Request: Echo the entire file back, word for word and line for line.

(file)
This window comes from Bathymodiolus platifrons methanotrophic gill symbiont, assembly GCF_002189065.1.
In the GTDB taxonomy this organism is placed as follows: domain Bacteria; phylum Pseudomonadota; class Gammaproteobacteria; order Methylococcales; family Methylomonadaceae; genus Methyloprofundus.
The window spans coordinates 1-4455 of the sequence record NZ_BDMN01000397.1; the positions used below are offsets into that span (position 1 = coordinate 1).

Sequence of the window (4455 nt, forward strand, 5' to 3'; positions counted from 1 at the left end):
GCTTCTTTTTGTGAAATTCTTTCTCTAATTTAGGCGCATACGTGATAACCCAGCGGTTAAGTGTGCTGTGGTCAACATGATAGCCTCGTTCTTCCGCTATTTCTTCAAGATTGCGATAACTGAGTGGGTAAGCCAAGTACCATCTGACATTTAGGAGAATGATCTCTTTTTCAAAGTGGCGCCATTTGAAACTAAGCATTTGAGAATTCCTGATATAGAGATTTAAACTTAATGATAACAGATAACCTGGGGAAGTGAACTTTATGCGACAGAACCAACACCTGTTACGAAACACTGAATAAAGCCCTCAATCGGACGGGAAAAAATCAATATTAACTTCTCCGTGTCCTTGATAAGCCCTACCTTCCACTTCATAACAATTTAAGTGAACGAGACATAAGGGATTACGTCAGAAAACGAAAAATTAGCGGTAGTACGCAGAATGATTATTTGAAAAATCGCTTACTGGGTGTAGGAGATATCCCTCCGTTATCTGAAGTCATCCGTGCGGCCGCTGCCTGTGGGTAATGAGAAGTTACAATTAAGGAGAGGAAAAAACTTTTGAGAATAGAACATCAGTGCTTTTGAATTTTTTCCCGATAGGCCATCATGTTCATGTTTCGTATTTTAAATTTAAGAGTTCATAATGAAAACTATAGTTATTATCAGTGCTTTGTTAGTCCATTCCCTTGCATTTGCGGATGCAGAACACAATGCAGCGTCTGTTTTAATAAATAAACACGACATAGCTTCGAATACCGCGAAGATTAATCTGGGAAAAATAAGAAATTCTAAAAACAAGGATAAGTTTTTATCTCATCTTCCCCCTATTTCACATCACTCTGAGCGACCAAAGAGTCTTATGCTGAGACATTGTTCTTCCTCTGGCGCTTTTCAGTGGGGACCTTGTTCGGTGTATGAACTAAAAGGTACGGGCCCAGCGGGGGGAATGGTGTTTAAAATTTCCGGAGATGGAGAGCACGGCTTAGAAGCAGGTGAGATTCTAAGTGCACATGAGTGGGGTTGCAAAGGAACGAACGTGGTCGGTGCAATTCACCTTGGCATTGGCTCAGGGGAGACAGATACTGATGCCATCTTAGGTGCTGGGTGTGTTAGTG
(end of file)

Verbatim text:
This window comes from Bathymodiolus platifrons methanotrophic gill symbiont, assembly GCF_002189065.1.
In the GTDB taxonomy this organism is placed as follows: domain Bacteria; phylum Pseudomonadota; class Gammaproteobacteria; order Methylococcales; family Methylomonadaceae; genus Methyloprofundus.
The window spans coordinates 1-4455 of the sequence record NZ_BDMN01000397.1; the positions used below are offsets into that span (position 1 = coordinate 1).

Sequence of the window (4455 nt, forward strand, 5' to 3'; positions counted from 1 at the left end):
GCTTCTTTTTGTGAAATTCTTTCTCTAATTTAGGCGCATACGTGATAACCCAGCGGTTAAGTGTGCTGTGGTCAACATGATAGCCTCGTTCTTCCGCTATTTCTTCAAGATTGCGATAACTGAGTGGGTAAGCCAAGTACCATCTGACATTTAGGAGAATGATCTCTTTTTCAAAGTGGCGCCATTTGAAACTAAGCATTTGAGAATTCCTGATATAGAGATTTAAACTTAATGATAACAGATAACCTGGGGAAGTGAACTTTATGCGACAGAACCAACACCTGTTACGAAACACTGAATAAAGCCCTCAATCGGACGGGAAAAAATCAATATTAACTTCTCCGTGTCCTTGATAAGCCCTACCTTCCACTTCATAACAATTTAAGTGAACGAGACATAAGGGATTACGTCAGAAAACGAAAAATTAGCGGTAGTACGCAGAATGATTATTTGAAAAATCGCTTACTGGGTGTAGGAGATATCCCTCCGTTATCTGAAGTCATCCGTGCGGCCGCTGCCTGTGGGTAATGAGAAGTTACAATTAAGGAGAGGAAAAAACTTTTGAGAATAGAACATCAGTGCTTTTGAATTTTTTCCCGATAGGCCATCATGTTCATGTTTCGTATTTTAAATTTAAGAGTTCATAATGAAAACTATAGTTATTATCAGTGCTTTGTTAGTCCATTCCCTTGCATTTGCGGATGCAGAACACAATGCAGCGTCTGTTTTAATAAATAAACACGACATAGCTTCGAATACCGCGAAGATTAATCTGGGAAAAATAAGAAATTCTAAAAACAAGGATAAGTTTTTATCTCATCTTCCCCCTATTTCACATCACTCTGAGCGACCAAAGAGTCTTATGCTGAGACATTGTTCTTCCTCTGGCGCTTTTCAGTGGGGACCTTGTTCGGTGTATGAACTAAAAGGTACGGGCCCAGCGGGGGGAATGGTGTTTAAAATTTCCGGAGATGGAGAGCACGGCTTAGAAGCAGGTGAGATTCTAAGTGCACATGAGTGGGGTTGCAAAGGAACGAACGTGGTCGGTGCAATTCACCTTGGCATTGGCTCAGGGGAGACAGATACTGATGCCATCTTAGGTGCTGGGTGTGTTAGTG